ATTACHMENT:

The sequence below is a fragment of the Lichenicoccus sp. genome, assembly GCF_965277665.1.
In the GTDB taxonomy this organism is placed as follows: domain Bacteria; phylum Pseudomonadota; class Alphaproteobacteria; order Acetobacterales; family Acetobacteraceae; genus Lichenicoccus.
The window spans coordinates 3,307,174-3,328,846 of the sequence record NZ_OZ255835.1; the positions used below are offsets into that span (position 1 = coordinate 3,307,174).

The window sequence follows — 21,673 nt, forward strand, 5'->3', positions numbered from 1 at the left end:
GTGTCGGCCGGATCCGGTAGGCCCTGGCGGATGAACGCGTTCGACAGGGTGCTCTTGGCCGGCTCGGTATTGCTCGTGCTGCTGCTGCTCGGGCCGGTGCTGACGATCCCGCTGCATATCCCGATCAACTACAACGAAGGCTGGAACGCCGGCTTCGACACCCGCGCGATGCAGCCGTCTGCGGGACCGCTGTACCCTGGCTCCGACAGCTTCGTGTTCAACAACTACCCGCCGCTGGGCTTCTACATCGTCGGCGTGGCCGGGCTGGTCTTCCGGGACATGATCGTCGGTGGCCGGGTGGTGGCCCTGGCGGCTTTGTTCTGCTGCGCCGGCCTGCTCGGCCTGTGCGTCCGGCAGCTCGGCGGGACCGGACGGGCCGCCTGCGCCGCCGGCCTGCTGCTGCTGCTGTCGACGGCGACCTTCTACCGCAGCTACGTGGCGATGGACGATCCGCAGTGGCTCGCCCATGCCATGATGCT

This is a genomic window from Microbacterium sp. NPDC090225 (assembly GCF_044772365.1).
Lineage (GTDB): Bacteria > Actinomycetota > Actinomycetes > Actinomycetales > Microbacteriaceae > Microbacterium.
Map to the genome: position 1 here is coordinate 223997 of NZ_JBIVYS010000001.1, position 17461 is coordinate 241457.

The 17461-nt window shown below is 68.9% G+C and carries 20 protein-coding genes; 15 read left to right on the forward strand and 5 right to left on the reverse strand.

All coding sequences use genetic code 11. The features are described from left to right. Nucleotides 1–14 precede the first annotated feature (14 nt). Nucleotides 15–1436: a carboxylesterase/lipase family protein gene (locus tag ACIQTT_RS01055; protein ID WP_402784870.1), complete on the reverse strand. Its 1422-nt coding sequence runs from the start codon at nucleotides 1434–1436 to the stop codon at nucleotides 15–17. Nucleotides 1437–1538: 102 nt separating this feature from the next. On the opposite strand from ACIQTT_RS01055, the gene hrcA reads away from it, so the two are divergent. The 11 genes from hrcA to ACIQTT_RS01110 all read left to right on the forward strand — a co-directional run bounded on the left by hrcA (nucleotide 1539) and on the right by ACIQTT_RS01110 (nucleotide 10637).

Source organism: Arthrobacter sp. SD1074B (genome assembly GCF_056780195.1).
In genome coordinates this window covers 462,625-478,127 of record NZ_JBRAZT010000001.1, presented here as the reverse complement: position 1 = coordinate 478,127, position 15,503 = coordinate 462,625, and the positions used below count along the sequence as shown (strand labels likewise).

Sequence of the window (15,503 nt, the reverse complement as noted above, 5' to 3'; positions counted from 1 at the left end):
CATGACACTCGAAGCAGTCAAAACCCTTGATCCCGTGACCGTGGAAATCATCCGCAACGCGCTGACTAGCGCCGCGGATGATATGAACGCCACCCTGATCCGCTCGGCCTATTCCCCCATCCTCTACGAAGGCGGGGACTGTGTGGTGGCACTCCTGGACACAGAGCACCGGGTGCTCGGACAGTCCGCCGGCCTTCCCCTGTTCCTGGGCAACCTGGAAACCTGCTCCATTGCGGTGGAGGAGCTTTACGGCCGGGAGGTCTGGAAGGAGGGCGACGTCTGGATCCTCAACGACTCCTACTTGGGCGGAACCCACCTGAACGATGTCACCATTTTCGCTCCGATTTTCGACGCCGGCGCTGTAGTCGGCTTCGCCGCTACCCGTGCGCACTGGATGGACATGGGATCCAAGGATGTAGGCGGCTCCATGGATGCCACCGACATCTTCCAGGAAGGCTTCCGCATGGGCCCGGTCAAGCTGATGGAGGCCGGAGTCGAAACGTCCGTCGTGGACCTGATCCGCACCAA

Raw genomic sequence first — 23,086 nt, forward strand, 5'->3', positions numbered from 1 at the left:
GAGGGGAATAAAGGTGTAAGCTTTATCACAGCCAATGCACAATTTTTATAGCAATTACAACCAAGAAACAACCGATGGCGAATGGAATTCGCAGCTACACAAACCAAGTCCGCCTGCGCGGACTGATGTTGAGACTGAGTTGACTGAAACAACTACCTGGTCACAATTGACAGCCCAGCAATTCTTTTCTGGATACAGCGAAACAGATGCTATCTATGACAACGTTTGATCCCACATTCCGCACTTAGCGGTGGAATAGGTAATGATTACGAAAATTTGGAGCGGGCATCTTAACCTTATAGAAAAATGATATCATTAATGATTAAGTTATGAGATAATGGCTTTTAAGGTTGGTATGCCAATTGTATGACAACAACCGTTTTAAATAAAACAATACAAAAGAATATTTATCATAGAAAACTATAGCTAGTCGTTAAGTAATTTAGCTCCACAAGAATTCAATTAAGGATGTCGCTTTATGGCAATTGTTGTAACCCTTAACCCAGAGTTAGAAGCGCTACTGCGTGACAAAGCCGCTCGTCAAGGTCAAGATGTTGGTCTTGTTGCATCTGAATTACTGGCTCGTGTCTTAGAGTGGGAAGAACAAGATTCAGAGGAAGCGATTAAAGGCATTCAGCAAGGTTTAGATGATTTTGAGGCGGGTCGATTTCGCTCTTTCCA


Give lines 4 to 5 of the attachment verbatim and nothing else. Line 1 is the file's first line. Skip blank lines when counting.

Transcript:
The window sequence follows — 21,673 nt, forward strand, 5'->3', positions numbered from 1 at the left end:
GTGTCGGCCGGATCCGGTAGGCCCTGGCGGATGAACGCGTTCGACAGGGTGCTCTTGGCCGGCTCGGTATTGCTCGTGCTGCTGCTGCTCGGGCCGGTGCTGACGATCCCGCTGCATATCCCGATCAACTACAACGAAGGCTGGAACGCCGGCTTCGACACCCGCGCGATGCAGCCGTCTGCGGGACCGCTGTACCCTGGCTCCGACAGCTTCGTGTTCAACAACTACCCGCCGCTGGGCTTCTACATCGTCGGCGTGGCCGGGCTGGTCTTCCGGGACATGATCGTCGGTGGCCGGGTGGTGGCCCTGGCGGCTTTGTTCTGCTGCGCCGGCCTGCTCGGCCTGTGCGTCCGGCAGCTCGGCGGGACCGGACGGGCCGCCTGCGCCGCCGGCCTGCTGCTGCTGCTGTCGACGGCGACCTTCTACCGCAGCTACGTGGCGATGGACGATCCGCAGTGGCTCGCCCATGCCATGATGCT